Gehl's book, a revised classic since the early 70's, focuses not on buildings but on the life between the buildings: how people move, play, interact in different cityscapes. Contrasting medieval plazas with big concrete architecture and using examples from the various Nordic capitals, he shows how people move between buildings with different levels of social interaction from necessity to idleness, depending on the spaces they move in. Schematics on Italian renaissance towns interact with 60's architecture and newer examples. For me, the lessons of this book has become the code to use when trying to understand the charms of the cities I visit and the neighbourhoods I don't visit due to having no charm at all. Not an architect or anywhere near, I still found it one of the most interesting reads of many years, and would recommend this book to anyone interested in cities, in travel, in human interaction.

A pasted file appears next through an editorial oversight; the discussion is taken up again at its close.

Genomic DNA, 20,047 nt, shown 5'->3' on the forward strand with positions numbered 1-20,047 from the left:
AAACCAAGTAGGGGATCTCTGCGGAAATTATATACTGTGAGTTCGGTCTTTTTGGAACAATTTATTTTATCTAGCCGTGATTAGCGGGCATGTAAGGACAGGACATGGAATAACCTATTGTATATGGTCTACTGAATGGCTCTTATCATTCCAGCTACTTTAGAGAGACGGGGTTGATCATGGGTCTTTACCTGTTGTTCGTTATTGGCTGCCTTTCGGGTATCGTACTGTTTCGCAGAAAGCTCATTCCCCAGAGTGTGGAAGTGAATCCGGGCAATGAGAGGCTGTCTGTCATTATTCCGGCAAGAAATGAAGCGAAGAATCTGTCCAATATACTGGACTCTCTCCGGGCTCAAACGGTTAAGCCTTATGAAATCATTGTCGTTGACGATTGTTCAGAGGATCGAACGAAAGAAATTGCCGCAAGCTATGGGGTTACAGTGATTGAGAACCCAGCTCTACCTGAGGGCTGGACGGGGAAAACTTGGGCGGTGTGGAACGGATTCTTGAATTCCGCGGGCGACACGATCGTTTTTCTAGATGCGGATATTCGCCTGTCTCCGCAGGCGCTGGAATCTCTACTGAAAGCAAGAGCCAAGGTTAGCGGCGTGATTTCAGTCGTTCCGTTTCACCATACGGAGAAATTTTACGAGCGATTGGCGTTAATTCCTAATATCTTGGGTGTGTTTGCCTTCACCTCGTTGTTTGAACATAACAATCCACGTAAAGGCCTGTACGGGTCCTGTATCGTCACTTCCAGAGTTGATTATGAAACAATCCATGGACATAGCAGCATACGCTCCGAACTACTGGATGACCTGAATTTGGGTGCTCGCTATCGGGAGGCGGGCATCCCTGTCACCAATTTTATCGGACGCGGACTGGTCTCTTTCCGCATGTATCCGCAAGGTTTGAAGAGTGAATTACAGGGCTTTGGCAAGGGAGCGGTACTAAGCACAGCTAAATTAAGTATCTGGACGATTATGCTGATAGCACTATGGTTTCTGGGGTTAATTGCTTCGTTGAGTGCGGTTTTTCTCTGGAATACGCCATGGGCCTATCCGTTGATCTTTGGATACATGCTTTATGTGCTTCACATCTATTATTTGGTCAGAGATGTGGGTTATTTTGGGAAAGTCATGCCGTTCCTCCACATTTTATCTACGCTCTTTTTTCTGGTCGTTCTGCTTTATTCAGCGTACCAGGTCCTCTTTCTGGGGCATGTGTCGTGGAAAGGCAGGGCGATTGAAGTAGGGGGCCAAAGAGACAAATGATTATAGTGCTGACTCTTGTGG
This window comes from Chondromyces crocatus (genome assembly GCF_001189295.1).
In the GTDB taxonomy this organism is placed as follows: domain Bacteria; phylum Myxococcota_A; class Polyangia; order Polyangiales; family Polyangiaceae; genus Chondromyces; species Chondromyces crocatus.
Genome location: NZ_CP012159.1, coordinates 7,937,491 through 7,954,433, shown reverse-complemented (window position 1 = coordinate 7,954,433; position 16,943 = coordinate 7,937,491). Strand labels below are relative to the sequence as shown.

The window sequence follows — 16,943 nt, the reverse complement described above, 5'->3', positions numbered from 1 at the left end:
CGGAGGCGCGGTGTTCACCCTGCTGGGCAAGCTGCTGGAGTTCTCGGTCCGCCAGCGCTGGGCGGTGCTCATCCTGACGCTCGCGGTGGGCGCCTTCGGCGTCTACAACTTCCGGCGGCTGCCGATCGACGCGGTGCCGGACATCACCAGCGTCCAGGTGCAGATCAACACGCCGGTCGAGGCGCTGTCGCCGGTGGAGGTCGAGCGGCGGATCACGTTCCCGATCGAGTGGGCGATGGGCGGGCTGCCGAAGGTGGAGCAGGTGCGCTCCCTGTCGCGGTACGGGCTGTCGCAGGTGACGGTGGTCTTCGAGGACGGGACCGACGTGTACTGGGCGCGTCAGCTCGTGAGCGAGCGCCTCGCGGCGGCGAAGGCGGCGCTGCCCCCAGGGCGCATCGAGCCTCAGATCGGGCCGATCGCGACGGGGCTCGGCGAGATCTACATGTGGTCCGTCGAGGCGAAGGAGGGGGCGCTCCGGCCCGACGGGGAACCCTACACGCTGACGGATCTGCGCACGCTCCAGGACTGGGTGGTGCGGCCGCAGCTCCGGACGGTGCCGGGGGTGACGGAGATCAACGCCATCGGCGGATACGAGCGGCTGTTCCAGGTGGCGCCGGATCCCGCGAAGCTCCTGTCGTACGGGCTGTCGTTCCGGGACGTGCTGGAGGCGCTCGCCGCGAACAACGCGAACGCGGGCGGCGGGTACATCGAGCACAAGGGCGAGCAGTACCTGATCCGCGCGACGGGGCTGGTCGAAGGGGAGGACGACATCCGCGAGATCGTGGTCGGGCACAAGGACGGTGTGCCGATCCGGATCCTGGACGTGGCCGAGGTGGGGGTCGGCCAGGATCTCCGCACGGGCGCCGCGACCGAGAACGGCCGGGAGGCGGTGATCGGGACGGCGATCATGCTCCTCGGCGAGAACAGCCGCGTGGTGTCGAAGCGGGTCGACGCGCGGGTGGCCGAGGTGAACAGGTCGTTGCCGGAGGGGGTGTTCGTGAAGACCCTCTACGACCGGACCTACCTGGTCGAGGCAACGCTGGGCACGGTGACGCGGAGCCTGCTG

I found the book accidentally at university and was paying a great amount of money to the library when forgetting to return the book back to the library over and over again. I had to buy my own, finally.